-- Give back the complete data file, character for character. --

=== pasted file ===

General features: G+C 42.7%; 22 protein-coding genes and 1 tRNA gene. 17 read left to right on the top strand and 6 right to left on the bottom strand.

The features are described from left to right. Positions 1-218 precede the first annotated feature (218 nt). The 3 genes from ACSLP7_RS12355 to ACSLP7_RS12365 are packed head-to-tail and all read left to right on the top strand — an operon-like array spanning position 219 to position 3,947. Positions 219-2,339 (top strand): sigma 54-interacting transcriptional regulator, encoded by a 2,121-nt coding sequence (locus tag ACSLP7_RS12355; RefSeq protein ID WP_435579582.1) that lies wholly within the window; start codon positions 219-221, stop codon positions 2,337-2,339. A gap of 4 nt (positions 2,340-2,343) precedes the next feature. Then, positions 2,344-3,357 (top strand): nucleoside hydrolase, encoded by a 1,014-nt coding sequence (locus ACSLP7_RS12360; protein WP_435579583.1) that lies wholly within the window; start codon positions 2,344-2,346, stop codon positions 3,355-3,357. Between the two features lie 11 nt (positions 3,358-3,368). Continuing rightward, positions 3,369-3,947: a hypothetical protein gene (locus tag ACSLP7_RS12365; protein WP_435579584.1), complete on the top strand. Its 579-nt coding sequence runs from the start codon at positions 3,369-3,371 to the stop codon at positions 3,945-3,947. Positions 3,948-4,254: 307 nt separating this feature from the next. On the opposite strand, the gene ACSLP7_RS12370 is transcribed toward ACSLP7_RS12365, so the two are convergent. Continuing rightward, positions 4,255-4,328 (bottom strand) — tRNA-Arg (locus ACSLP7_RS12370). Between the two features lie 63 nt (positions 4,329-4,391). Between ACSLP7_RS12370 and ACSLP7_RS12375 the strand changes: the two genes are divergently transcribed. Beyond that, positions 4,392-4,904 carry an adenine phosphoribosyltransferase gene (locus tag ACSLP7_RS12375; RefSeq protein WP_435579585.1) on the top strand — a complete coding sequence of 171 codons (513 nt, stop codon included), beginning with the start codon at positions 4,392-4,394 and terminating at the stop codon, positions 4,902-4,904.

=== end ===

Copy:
General features: G+C 42.7%; 22 protein-coding genes and 1 tRNA gene. 17 read left to right on the top strand and 6 right to left on the bottom strand.

The features are described from left to right. Positions 1-218 precede the first annotated feature (218 nt). The 3 genes from ACSLP7_RS12355 to ACSLP7_RS12365 are packed head-to-tail and all read left to right on the top strand — an operon-like array spanning position 219 to position 3,947. Positions 219-2,339 (top strand): sigma 54-interacting transcriptional regulator, encoded by a 2,121-nt coding sequence (locus tag ACSLP7_RS12355; RefSeq protein ID WP_435579582.1) that lies wholly within the window; start codon positions 219-221, stop codon positions 2,337-2,339. A gap of 4 nt (positions 2,340-2,343) precedes the next feature. Then, positions 2,344-3,357 (top strand): nucleoside hydrolase, encoded by a 1,014-nt coding sequence (locus ACSLP7_RS12360; protein WP_435579583.1) that lies wholly within the window; start codon positions 2,344-2,346, stop codon positions 3,355-3,357. Between the two features lie 11 nt (positions 3,358-3,368). Continuing rightward, positions 3,369-3,947: a hypothetical protein gene (locus tag ACSLP7_RS12365; protein WP_435579584.1), complete on the top strand. Its 579-nt coding sequence runs from the start codon at positions 3,369-3,371 to the stop codon at positions 3,945-3,947. Positions 3,948-4,254: 307 nt separating this feature from the next. On the opposite strand, the gene ACSLP7_RS12370 is transcribed toward ACSLP7_RS12365, so the two are convergent. Continuing rightward, positions 4,255-4,328 (bottom strand) — tRNA-Arg (locus ACSLP7_RS12370). Between the two features lie 63 nt (positions 4,329-4,391). Between ACSLP7_RS12370 and ACSLP7_RS12375 the strand changes: the two genes are divergently transcribed. Beyond that, positions 4,392-4,904 carry an adenine phosphoribosyltransferase gene (locus tag ACSLP7_RS12375; RefSeq protein WP_435579585.1) on the top strand — a complete coding sequence of 171 codons (513 nt, stop codon included), beginning with the start codon at positions 4,392-4,394 and terminating at the stop codon, positions 4,902-4,904.